Activists call SC verdict on Maharashtra dance bars a 'great victory', express hope of ex-performers returning to profession
Social activists in Mumbai expressed hope that the Supreme Court's verdict which paved the way for the reopening of dance bars in Maharashtra would inspire former dancers who had left their profession to return to it.
The Supreme Court has set aside some provisions of a 2016 law imposing restrictions on the functioning and licensing of dance bars
Bharatiya Bar Girls' union president Varsha Kale, who has been fighting for the cause of bar dancers, termed the apex court ruling as a great victory
The SC has quashed some provisions of the Maharashtra Prohibition of Obscene Dance in Hotels, Restaurants and Bar Rooms and Protection of Dignity of Women (Working therein) Act, 2016
Mumbai: Social activists here on Thursday welcomed the Supreme Court's verdict which paved the way for the reopening of dance bars in Maharashtra.
Stating that there can be "regulations" but not "total prohibition", the Supreme Court has set aside some provisions of a 2016 law imposing restrictions on their licensing and functioning.
The Bharatiya Bar Girls' union president Varsha Kale, who has been fighting for the cause of bar dancers, termed the apex court ruling as a "great victory". "We have won this case several times (in various courts), but this victory is bigger," she said.
"I hope the state authorities will start issuing licences to dance bars so that thousands of bar dancers who had to switch over to other professions, and those working as waiters and singers in hotels, could come back and restart their life," she said.
Kale said more than 75,000 women were employed in dance bars when the state government decided to shut them down in 2005 for allegedly promoting obscenity. While over 40,000 women left the profession and took up other jobs for a livelihood, around 35,000 were still working as waiters and singers in various hotels, she claimed.
Bureaucrat-turned-activist Abha Singh hailed the apex court's order as "progressive", and said the state government can regulate dance bars but cannot prohibit them. Singh said she is happy that the Supreme Court quashed the state government's provision to install CCTV cameras in dance bars as it violated the right to privacy and discouraged people from coming to dance bars.
"The SC, from day one, treated dance as an occupation, so, the state government's unilateral decision violated the fundamental right to life of these women," she said.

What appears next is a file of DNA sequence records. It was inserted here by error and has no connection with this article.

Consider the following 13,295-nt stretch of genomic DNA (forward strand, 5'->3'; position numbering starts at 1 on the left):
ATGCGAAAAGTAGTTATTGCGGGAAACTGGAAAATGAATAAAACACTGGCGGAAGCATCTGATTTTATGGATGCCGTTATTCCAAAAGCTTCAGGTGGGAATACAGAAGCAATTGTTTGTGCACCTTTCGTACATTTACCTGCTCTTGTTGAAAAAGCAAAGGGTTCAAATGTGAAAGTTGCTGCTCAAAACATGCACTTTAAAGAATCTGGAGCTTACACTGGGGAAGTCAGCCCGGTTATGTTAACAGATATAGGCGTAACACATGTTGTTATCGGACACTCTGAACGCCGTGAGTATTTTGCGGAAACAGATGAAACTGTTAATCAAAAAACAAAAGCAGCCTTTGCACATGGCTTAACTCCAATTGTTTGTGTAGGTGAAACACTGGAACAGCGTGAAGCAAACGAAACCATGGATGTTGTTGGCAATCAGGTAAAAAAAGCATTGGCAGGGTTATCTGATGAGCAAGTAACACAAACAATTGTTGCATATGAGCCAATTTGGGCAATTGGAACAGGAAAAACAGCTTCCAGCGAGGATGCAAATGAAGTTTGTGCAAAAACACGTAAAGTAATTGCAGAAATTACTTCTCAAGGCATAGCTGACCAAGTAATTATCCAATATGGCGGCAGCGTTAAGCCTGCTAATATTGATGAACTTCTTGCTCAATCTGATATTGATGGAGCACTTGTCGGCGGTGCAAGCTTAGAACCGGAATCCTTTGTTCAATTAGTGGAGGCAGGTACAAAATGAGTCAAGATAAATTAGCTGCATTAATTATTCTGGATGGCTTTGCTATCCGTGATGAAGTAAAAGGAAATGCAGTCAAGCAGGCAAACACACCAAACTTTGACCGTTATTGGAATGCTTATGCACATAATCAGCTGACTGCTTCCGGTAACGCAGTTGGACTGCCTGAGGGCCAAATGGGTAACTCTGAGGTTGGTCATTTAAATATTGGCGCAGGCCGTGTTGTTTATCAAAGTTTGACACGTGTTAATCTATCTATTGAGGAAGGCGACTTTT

Singh said the state government was responsible for some these women "facing penury" without being provided an alternate means of employment.
"If the state is so concerned about the dignity of women, then why is prostitution going on openly in Mumbai? This (SC ruling) is a progressive order. The Maharashtra government should accept it gracefully," she said.
Manjit Singh Sethi, who spearheaded the fight to reopen dance bars and had moved the Bombay High Court earlier, also welcomed the decision. "This will help thousands of bar dancers to live with dignity," he said.
Several bar dancers were forced to join flesh trade after the state government snatched their means of livelihood, said Sethi, former president of the Dance Bar Owners' Association. "Some bars on the outskirts of Mumbai were involved in flesh trade, but under pressure from a few people, the bars in Mumbai were also banned. Now, the court has validated our view
point," he said.
Local BJP leader Prem Shukla said the state government will consult legal experts on the SC's order. "The then (Congress-NCP) government took the decision to ban dance bars to safeguard the social fabric. Now that the SC has issued fresh guidelines, the state government will take an appropriate decision after consulting legal experts," he said.
The SC has quashed some provisions of the Maharashtra Prohibition of Obscene Dance in Hotels, Restaurants and Bar Rooms and Protection of Dignity of Women (Working therein) Act, 2016, like the mandatory installations of CCTV cameras in the dance bars, saying they violated privacy.
It set aside some provisions of a 2016 law imposing restrictions on the licensing and functioning of dance bars. The apex court permitted the dance bars to be located a kilometre away from religious places and educational institutions. It allowed tips to performers but disallowed showering of currency on them.
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